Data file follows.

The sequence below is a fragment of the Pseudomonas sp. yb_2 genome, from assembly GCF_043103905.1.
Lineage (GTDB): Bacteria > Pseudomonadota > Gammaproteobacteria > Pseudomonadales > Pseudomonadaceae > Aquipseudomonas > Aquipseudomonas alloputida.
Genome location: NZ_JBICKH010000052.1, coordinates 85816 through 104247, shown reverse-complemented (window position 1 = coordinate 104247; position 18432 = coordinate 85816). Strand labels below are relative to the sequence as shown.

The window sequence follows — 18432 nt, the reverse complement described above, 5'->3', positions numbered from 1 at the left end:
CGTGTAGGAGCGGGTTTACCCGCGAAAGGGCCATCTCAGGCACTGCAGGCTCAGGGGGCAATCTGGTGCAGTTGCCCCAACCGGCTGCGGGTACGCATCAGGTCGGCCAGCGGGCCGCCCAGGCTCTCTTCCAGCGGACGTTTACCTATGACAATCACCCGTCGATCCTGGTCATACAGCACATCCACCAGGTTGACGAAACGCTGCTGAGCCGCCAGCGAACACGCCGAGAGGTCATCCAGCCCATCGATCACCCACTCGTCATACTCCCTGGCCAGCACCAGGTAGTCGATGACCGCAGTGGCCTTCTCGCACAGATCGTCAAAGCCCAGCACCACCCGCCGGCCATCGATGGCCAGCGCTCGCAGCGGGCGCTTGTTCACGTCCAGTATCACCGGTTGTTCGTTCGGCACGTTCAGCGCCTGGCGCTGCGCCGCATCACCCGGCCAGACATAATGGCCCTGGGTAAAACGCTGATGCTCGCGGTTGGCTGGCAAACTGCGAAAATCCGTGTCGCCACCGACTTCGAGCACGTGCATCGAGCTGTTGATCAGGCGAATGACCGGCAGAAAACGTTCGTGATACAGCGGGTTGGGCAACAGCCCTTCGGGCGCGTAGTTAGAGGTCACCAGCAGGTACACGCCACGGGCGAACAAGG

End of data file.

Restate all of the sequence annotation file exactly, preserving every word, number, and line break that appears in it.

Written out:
The sequence below is a fragment of the Pseudomonas sp. yb_2 genome, from assembly GCF_043103905.1.
Lineage (GTDB): Bacteria > Pseudomonadota > Gammaproteobacteria > Pseudomonadales > Pseudomonadaceae > Aquipseudomonas > Aquipseudomonas alloputida.
Genome location: NZ_JBICKH010000052.1, coordinates 85816 through 104247, shown reverse-complemented (window position 1 = coordinate 104247; position 18432 = coordinate 85816). Strand labels below are relative to the sequence as shown.

The window sequence follows — 18432 nt, the reverse complement described above, 5'->3', positions numbered from 1 at the left end:
CGTGTAGGAGCGGGTTTACCCGCGAAAGGGCCATCTCAGGCACTGCAGGCTCAGGGGGCAATCTGGTGCAGTTGCCCCAACCGGCTGCGGGTACGCATCAGGTCGGCCAGCGGGCCGCCCAGGCTCTCTTCCAGCGGACGTTTACCTATGACAATCACCCGTCGATCCTGGTCATACAGCACATCCACCAGGTTGACGAAACGCTGCTGAGCCGCCAGCGAACACGCCGAGAGGTCATCCAGCCCATCGATCACCCACTCGTCATACTCCCTGGCCAGCACCAGGTAGTCGATGACCGCAGTGGCCTTCTCGCACAGATCGTCAAAGCCCAGCACCACCCGCCGGCCATCGATGGCCAGCGCTCGCAGCGGGCGCTTGTTCACGTCCAGTATCACCGGTTGTTCGTTCGGCACGTTCAGCGCCTGGCGCTGCGCCGCATCACCCGGCCAGACATAATGGCCCTGGGTAAAACGCTGATGCTCGCGGTTGGCTGGCAAACTGCGAAAATCCGTGTCGCCACCGACTTCGAGCACGTGCATCGAGCTGTTGATCAGGCGAATGACCGGCAGAAAACGTTCGTGATACAGCGGGTTGGGCAACAGCCCTTCGGGCGCGTAGTTAGAGGTCACCAGCAGGTACACGCCACGGGCGAACAAGG